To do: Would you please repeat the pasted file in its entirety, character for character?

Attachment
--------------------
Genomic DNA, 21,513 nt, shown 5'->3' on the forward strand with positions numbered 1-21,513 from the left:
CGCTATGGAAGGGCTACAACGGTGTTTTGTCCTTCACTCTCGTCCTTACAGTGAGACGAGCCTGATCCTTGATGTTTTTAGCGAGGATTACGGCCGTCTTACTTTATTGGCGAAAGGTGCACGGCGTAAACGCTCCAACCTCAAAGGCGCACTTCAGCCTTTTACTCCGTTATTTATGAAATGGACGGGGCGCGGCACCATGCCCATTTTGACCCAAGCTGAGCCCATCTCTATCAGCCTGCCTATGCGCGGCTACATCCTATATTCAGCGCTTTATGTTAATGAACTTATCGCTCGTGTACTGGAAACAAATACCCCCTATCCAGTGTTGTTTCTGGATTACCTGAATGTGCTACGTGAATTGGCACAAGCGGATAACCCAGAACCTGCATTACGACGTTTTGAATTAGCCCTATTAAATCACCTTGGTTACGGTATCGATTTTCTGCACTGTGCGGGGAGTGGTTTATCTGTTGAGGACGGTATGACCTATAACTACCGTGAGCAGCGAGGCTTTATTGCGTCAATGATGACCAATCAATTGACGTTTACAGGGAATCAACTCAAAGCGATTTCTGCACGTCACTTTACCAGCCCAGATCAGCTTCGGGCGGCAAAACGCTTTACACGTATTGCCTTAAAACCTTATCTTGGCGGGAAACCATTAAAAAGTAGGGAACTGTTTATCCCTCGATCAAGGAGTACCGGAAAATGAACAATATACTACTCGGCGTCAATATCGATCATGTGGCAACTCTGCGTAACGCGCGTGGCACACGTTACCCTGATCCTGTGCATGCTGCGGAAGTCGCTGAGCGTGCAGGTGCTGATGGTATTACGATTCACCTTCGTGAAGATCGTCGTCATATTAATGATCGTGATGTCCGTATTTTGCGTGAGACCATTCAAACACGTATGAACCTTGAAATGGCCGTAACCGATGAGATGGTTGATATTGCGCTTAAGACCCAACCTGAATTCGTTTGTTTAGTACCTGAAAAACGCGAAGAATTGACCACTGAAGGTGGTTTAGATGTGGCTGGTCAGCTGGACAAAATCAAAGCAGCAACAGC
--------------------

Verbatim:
Genomic DNA, 21,513 nt, shown 5'->3' on the forward strand with positions numbered 1-21,513 from the left:
CGCTATGGAAGGGCTACAACGGTGTTTTGTCCTTCACTCTCGTCCTTACAGTGAGACGAGCCTGATCCTTGATGTTTTTAGCGAGGATTACGGCCGTCTTACTTTATTGGCGAAAGGTGCACGGCGTAAACGCTCCAACCTCAAAGGCGCACTTCAGCCTTTTACTCCGTTATTTATGAAATGGACGGGGCGCGGCACCATGCCCATTTTGACCCAAGCTGAGCCCATCTCTATCAGCCTGCCTATGCGCGGCTACATCCTATATTCAGCGCTTTATGTTAATGAACTTATCGCTCGTGTACTGGAAACAAATACCCCCTATCCAGTGTTGTTTCTGGATTACCTGAATGTGCTACGTGAATTGGCACAAGCGGATAACCCAGAACCTGCATTACGACGTTTTGAATTAGCCCTATTAAATCACCTTGGTTACGGTATCGATTTTCTGCACTGTGCGGGGAGTGGTTTATCTGTTGAGGACGGTATGACCTATAACTACCGTGAGCAGCGAGGCTTTATTGCGTCAATGATGACCAATCAATTGACGTTTACAGGGAATCAACTCAAAGCGATTTCTGCACGTCACTTTACCAGCCCAGATCAGCTTCGGGCGGCAAAACGCTTTACACGTATTGCCTTAAAACCTTATCTTGGCGGGAAACCATTAAAAAGTAGGGAACTGTTTATCCCTCGATCAAGGAGTACCGGAAAATGAACAATATACTACTCGGCGTCAATATCGATCATGTGGCAACTCTGCGTAACGCGCGTGGCACACGTTACCCTGATCCTGTGCATGCTGCGGAAGTCGCTGAGCGTGCAGGTGCTGATGGTATTACGATTCACCTTCGTGAAGATCGTCGTCATATTAATGATCGTGATGTCCGTATTTTGCGTGAGACCATTCAAACACGTATGAACCTTGAAATGGCCGTAACCGATGAGATGGTTGATATTGCGCTTAAGACCCAACCTGAATTCGTTTGTTTAGTACCTGAAAAACGCGAAGAATTGACCACTGAAGGTGGTTTAGATGTGGCTGGTCAGCTGGACAAAATCAAAGCAGCAACAGC